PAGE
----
Algeria, the Sahara’s main military power, has long bristled at the idea of outside intervention in the region, particularly one led by its former colonial ruler, France. Although the Algerian government allowed French warplanes operating in Mali to fly over its territory, Malian officials have indicated that Algeria should be more active, whether by arresting militants or preventing the flow of fuel that allows them to cover vast desert distance. The northern Malian town of Gao lies about 1,500 km (930 miles) from the border of southern Libya.
Mauritania also needs to place more of an effort on this issue. This is mainly due to the country’s strategic location on the western edge of the Sahara coupled with a high number of its citizens who are senior militants and with its experience in tackling Islamist militants at home.
The rapidly changing face of Islamist militancy also creates problems for the local governments. For years, al-Qaeda’s North African wing, al-Qaeda in the Islamic Maghreb (AQIM), relied largely on Algerians. However last year, the militant group was composed of gunmen from across northern Africa along with citizens from West Africa – militants who are more experienced and have a greater knowledge of the territory.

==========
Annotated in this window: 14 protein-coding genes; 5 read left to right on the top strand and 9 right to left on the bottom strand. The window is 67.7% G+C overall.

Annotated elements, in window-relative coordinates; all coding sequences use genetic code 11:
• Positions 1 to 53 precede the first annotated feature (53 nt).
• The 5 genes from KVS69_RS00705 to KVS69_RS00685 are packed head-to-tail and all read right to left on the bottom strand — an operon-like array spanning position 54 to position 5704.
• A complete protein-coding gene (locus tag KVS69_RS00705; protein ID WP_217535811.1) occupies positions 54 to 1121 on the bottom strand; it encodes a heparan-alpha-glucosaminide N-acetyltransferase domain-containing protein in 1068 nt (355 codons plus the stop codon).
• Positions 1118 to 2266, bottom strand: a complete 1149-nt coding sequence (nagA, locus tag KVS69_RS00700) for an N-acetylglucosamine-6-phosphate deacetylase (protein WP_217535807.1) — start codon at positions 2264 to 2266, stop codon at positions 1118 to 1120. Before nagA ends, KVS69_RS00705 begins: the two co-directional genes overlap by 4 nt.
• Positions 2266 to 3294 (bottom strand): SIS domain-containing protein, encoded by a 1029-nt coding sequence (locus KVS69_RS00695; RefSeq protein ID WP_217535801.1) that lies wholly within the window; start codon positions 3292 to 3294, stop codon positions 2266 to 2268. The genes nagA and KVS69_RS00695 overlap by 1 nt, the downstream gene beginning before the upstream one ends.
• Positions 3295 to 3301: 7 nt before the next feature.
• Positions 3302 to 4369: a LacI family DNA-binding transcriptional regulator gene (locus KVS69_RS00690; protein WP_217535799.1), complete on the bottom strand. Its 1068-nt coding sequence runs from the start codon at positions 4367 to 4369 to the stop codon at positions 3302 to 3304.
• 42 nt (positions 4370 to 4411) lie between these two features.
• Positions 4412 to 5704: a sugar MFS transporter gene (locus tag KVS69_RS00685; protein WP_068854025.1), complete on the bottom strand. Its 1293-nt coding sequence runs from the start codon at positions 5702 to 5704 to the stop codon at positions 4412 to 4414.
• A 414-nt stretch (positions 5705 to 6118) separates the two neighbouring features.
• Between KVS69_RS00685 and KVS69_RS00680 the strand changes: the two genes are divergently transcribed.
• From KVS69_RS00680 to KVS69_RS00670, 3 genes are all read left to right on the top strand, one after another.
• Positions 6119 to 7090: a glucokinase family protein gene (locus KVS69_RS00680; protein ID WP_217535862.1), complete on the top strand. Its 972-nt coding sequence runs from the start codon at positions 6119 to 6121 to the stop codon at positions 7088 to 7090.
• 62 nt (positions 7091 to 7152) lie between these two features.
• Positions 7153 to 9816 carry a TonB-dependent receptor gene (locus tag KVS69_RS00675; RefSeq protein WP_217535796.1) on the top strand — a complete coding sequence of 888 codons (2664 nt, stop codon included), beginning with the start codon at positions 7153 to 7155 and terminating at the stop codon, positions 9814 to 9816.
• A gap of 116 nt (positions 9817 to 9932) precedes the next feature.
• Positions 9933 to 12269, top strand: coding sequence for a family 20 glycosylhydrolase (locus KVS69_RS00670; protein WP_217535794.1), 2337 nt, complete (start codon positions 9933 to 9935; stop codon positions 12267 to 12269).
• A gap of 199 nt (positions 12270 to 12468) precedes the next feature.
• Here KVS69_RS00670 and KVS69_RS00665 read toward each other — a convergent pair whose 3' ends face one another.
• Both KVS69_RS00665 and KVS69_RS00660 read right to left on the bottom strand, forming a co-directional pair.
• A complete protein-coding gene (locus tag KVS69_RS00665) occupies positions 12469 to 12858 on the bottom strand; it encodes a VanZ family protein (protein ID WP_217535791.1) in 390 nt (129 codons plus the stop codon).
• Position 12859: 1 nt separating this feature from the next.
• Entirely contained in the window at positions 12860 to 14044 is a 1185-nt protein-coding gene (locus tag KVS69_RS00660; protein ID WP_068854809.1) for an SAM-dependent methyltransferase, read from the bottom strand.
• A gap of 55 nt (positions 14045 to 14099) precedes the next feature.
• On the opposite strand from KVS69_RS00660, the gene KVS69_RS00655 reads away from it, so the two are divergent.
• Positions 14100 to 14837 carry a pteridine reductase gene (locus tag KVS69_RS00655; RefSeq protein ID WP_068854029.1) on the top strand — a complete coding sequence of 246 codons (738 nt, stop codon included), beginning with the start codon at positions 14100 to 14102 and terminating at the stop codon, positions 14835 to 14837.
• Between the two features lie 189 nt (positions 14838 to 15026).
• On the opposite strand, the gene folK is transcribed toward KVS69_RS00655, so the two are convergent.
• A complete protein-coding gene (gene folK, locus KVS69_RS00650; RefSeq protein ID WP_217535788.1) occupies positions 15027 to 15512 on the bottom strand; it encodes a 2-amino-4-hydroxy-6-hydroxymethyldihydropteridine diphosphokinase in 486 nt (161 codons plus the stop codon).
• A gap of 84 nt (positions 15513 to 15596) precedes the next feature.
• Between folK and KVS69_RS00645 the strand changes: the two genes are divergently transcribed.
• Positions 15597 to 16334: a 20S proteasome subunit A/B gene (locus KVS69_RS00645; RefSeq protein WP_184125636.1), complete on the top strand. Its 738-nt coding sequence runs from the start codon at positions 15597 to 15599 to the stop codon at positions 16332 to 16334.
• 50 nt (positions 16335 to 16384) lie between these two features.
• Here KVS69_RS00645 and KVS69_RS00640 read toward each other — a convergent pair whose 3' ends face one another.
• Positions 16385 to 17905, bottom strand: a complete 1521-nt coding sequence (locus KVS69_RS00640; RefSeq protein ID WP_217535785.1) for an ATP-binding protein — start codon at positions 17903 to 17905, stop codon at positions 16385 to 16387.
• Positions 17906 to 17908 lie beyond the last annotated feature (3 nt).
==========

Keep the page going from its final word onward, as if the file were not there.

In Mali, drone surveillance and on the ground counter-terrorism teams have put a lot of effort in order to suppress the militants. Suicide attacks around the northern towns of Gao and Menaka this month claimed no victims apart from the bombers themselves. According to officials in France, around 600 Islamists have been killed since Operation Serval was launched in January. In turn, about 200 tonnes of ammunition and dozens of vehicles were seized in operations that scoured the desert regions and mountain bases. This disrupted arms and fuel dumps that militants had prepared during their nine-month occupation of northern Mali. According to a French officer in Mali, “they don’t seem to have the ability to coordinate attacks in Mali anymore…we assume that they will try and regroup but it will take time for them and it is risky as they know we are watching.” The French campaign in Mali has been backed by a British spy plane while the US has drones operating from Niger alongside an established monitoring base in Burkina Faso. But while Islamist militants once traveled in large convoys, they have since adapted and are keeping a low provide. A trend which will likely be seen over the next few years, as militants continue to adapt themselves to nor only the territory, but to the techniques that the West uses in order to track them down.